Shall We Dance? is both a question that has resonated throughout musical and film history, as well as the title of a 1996 Japanese film centered around ballroom dancing. The title, as you’ve probably guessed, refers to the incredibly energetic scene from The King and I, in which Yul Brynner and Deborah Kerr waltz around a massive ballroom, flawlessly displaying one of the best dances committed to film. The passion and exhilaration of that one dance is enough to spur anyone on to imitate such actions in their own living room. In recent years there has been a resurgent popularity in the “dance film” genre. The Step Up franchise in particular has brought dancing back to the screen, showing talented young people perform amazing feats. However, these films are little more than a showcase for the dance moves,often times leaving story and character development to the wayside. This is certainly not the case with this film.
Shall We Dance? Is just as much about the Japanese social culture as it is about dancing. In an opening monologue it is explained that dancing is socially embarrassing to do in public with your wife, and even more embarrassing with someone that is not. Shortly after this we meet our protagonist, Mr. Sugiyama, a business man with a wife and a teenaged daughter. His life is ruled by routine. He sees a woman in a window of a dance studio on the train ride home, and eventually builds the nerve to visit the studio where he promptly gets talked into joining the class. He, along with a small group of beginners are taught the basics of ballroom dancing. As the film progresses, everyone in the class becomes quite good, to the point where they are entering competitions. What started as a moment of infatuated weakness with another woman, turns quickly into a passion for a socially embarrassing hobby.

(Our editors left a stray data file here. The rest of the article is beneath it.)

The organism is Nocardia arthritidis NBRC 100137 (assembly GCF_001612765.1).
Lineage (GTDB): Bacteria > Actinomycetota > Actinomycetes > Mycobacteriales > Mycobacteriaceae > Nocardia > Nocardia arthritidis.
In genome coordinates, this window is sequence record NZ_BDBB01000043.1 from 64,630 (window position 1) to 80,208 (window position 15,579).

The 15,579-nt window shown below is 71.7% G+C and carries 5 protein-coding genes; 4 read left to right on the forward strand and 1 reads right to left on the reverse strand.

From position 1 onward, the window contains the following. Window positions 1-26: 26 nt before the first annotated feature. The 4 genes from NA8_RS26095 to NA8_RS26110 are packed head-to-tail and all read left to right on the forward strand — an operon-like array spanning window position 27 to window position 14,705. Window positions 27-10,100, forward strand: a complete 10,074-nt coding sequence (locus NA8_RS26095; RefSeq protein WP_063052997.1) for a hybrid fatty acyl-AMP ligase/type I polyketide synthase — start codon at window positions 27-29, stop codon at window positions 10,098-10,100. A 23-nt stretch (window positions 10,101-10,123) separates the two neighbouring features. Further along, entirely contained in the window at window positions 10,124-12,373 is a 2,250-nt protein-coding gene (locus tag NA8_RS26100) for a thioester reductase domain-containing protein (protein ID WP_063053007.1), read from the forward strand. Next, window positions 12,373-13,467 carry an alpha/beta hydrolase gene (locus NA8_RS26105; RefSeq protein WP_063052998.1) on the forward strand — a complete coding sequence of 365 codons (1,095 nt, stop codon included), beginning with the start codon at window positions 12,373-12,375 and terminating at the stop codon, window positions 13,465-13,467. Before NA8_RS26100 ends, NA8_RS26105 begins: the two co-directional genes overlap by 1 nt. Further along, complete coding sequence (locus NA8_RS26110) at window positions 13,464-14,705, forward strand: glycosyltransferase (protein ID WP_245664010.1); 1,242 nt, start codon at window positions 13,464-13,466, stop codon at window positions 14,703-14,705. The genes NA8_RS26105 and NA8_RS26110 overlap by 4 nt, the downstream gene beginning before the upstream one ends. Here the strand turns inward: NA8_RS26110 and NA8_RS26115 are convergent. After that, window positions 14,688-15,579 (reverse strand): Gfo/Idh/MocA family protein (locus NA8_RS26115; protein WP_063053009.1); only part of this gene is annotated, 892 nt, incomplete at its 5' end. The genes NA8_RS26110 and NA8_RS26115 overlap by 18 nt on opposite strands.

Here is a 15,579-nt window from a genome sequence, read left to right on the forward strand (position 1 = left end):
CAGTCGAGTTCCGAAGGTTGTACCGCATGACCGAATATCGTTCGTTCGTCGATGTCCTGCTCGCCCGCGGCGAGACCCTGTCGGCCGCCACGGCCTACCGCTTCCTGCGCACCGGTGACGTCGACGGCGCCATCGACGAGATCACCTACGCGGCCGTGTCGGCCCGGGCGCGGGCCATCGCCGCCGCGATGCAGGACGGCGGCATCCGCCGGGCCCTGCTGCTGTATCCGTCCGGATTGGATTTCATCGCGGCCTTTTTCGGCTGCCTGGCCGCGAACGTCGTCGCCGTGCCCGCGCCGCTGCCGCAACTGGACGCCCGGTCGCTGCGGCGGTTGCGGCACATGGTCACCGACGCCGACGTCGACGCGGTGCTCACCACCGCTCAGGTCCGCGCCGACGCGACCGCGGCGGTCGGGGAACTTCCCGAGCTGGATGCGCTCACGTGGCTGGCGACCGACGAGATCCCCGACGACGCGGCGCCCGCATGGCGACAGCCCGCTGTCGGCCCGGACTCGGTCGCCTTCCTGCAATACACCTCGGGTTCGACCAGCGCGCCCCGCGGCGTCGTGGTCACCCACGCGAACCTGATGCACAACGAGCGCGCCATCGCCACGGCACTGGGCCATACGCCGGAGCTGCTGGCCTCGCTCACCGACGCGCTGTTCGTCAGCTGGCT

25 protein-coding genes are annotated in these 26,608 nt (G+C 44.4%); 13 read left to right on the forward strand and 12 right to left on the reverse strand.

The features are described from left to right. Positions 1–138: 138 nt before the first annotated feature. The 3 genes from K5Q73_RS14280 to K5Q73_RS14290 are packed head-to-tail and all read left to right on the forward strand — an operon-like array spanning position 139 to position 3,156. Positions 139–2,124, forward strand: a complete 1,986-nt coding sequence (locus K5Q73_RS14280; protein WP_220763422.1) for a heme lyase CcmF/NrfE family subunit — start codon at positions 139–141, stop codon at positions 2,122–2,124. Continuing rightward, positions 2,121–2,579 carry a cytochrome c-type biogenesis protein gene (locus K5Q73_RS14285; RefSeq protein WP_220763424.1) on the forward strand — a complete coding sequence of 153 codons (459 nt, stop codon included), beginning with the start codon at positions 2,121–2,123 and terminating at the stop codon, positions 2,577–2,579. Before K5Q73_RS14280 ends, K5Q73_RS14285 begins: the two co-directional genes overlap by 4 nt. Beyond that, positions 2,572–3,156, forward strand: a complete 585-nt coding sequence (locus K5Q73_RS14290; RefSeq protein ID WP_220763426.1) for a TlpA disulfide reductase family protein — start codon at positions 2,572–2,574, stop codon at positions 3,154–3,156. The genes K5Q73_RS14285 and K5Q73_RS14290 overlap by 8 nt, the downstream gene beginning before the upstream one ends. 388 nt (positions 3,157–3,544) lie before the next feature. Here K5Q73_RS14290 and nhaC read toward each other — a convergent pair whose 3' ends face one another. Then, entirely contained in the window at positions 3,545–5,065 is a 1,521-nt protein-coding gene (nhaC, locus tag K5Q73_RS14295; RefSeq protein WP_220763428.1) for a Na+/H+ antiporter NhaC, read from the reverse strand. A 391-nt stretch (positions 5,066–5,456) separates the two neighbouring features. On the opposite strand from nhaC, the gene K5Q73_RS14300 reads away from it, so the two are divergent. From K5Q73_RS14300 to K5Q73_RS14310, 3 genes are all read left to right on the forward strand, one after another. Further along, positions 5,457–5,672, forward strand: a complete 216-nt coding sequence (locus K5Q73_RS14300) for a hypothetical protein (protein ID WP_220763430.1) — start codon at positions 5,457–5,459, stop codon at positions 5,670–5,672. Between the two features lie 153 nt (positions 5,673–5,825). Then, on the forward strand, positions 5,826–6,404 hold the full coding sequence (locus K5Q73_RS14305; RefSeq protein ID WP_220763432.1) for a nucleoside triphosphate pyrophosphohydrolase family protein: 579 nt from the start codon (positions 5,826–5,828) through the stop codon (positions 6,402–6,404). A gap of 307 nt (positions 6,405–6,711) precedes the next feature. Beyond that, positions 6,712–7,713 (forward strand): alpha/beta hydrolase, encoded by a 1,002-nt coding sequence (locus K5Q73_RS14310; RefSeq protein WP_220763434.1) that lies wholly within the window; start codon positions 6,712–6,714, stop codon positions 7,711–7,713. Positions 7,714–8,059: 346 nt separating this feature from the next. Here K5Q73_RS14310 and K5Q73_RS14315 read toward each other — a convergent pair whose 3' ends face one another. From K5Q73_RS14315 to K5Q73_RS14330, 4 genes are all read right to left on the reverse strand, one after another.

Ballroom dancing is an expression of a passion that all the characters seem to be lacking. The beginners start the class nervous and unsure of themselves. The dancing, though initially stiff, becomes excellent and exciting to watch. It is not, however, the only aspect of the film that is interesting. What we’re treated to with this movie is a charming comedy/drama about Japanese culture, love, trust, friendship, self confidence and forgiveness. To me, the most interesting and engaging aspect of the drama is the relationship between Sugiyama and his wife. She wants so much for him to be happy, encouraging him to go out and have fun. When he finally starts to take secret dance lessons she begins to suspect and affair. Her longing to be a part of his life, and their lack of communication leads to an eventual confrontation that, facilitated by their teenaged daughter, leads to a loving resolve of a complicated and heated issue.
The film is chalk full of some of the funniest and likeable characters you’ll see in a dance movie. Each suffers from some sort of self esteem issue that makes them very relate-able. The embarrassing nature of taking dance lessons is familiar to anyone that has attempted to try something new with no prior experience. It can be the most terrifying thing in the the world, expressing yourself in such a public manner, but it can also be the most rewarding thing in the world. The film delves into the priorities of the characters as well, they are forced to deal with family and professional lives as well as their new hobby of moonlighting as ballroom dancers. These themes are handled in a manner that is both intriguing to the audience and true to the feelings of all parties involved.
Shall We Dance? is, for lack of a better word; charming. It’s an incredibly sweet film that shows the hiccups of daily life and routine paralleled with the intricate art of dancing. If one area of life is neglected it effects the whole. If Mr. Sugiyama keeps his family in the dark, he’s headed for a collision, in the same way that if he missteps just once on the dance floor, he risks colliding with another couple. Familiar ballroom music pervades our ears as we watch graceful dance routines weave their way through this heartwarming drama.